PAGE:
Was this an intentional act of malfeasance and corruption by the Obama-era Bureau of Labor Statistics (BLS), who at the time weren’t even responsible for collecting the weekly initial unemployment claims data?


Did the Obama-era BLS recognize the systematic error and direction of bias in the initial unemployment claims data?


Could the Obama-era BLS have fixed the systematic error and direction of bias in the initial unemployment claims data if they had wanted to?

In a heartbeat.

It’s exactly the same thing with the Trump-era Bureau of Labor Statistics and the reporting of weekly and monthly employment data. The measurement error we’ve seen in the monthly jobs report – and keep in mind that it is exactly the SAME ERROR being made for the past THREE MONTHS – is not an intentional mistake. But the failure to correct these errors – the conscious effort required to allow known and obvious errors to persist and create a market-moving and election-moving cartoon – well, I think that IS intentional.

“To lose one parent, Mr. Worthing, may be regarded as a misfortune; to lose both looks like carelessness.”

Oscar Wilde, “The Importance of Being Earnest”

Accidents happen. Misfortune occurs. Mistakes are made. But when the same accident happens over and over again, in exactly the same way and with exactly the same bias …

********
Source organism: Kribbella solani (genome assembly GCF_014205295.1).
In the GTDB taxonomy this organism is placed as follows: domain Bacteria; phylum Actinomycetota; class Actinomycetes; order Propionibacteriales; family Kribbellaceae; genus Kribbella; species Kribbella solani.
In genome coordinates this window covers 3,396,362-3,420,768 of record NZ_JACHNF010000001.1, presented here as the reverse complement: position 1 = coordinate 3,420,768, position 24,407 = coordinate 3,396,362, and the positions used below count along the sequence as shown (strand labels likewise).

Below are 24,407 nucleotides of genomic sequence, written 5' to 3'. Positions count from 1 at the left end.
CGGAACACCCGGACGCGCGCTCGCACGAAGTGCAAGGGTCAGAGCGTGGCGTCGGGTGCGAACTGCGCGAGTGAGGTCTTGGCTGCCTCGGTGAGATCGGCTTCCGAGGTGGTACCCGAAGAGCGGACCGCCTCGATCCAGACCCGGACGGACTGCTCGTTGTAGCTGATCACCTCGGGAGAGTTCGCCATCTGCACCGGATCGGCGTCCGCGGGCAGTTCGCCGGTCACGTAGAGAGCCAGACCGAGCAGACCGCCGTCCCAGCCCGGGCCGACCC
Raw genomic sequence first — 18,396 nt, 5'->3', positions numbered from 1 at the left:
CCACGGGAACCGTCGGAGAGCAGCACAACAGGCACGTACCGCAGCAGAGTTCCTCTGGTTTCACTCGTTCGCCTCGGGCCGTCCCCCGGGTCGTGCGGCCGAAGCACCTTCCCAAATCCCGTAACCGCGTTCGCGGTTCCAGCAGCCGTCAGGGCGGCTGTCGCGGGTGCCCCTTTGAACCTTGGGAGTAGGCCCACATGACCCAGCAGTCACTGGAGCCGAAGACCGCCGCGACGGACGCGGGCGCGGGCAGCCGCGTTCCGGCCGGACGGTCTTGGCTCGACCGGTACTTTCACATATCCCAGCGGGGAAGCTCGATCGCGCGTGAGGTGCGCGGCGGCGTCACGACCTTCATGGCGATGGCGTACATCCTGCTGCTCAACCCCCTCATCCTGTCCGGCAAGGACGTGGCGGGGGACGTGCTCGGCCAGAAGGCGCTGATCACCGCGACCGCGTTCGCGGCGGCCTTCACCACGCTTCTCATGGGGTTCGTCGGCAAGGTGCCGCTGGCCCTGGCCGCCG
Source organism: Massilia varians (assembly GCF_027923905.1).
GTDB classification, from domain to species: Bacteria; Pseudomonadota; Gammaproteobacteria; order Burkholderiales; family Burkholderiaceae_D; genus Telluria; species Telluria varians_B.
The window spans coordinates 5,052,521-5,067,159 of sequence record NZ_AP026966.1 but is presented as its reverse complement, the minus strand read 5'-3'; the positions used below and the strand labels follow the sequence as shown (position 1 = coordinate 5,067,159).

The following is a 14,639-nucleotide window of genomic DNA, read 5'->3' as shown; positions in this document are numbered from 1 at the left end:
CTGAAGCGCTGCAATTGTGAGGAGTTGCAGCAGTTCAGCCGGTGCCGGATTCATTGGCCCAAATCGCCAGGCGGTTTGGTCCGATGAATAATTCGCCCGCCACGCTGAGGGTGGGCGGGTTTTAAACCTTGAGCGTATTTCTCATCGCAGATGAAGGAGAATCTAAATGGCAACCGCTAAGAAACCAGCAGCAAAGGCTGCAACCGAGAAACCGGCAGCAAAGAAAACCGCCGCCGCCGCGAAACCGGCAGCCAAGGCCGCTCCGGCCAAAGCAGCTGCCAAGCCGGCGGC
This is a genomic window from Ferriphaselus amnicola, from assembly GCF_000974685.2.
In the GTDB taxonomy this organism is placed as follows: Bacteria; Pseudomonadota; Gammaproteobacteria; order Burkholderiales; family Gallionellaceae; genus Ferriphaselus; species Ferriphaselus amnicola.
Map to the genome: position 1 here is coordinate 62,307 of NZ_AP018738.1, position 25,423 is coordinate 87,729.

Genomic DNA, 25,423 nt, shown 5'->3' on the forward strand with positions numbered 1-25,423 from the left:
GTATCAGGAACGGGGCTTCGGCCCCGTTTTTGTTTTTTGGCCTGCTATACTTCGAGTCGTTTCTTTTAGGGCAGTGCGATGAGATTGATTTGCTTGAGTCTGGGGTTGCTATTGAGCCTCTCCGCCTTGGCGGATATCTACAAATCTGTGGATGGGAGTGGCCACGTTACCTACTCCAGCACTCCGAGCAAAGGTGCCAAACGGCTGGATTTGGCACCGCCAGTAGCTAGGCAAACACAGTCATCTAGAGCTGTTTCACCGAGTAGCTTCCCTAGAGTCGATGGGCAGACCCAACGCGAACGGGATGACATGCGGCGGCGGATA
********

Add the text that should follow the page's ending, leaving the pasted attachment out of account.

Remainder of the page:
What’s happening with the Bureau of Labor Statistics – and of course it’s not only the Bureau of Labor Statistics – is an intentional carelessness.

It is an intentional, political carelessness that supports status quo cartoons of control, regardless of which political party happens to be championing the status quo today.

It’s not a Democrat thing and it’s not a Republican thing.

It’s a power thing.

Once you see it for what it is … a power thing, a system thing … you will never see it in the same old partisan ways again. That’s when they start to lose their narrative hold over you. That’s when the world starts to change.

Can you feel it?


Never Forget


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Tiananmen Square, June 4, 1989

With Hong Kong’s Tiananmen Square Vigil Canceled, ‘The Fire Is Flickering’ (Wall Street Journal)

HONG KONG—Most years for the past three decades, the Rev. Youngman Chan has gathered with thousands of others in a Hong Kong park on June 4 to commemorate the students who died in 1989 while demanding democracy in China. …

This year, the vigil has been canceled. Police refused permission, citing a coronavirus-control rule limiting social gatherings to eight people, and threatened anyone who defies the ban with arrest. …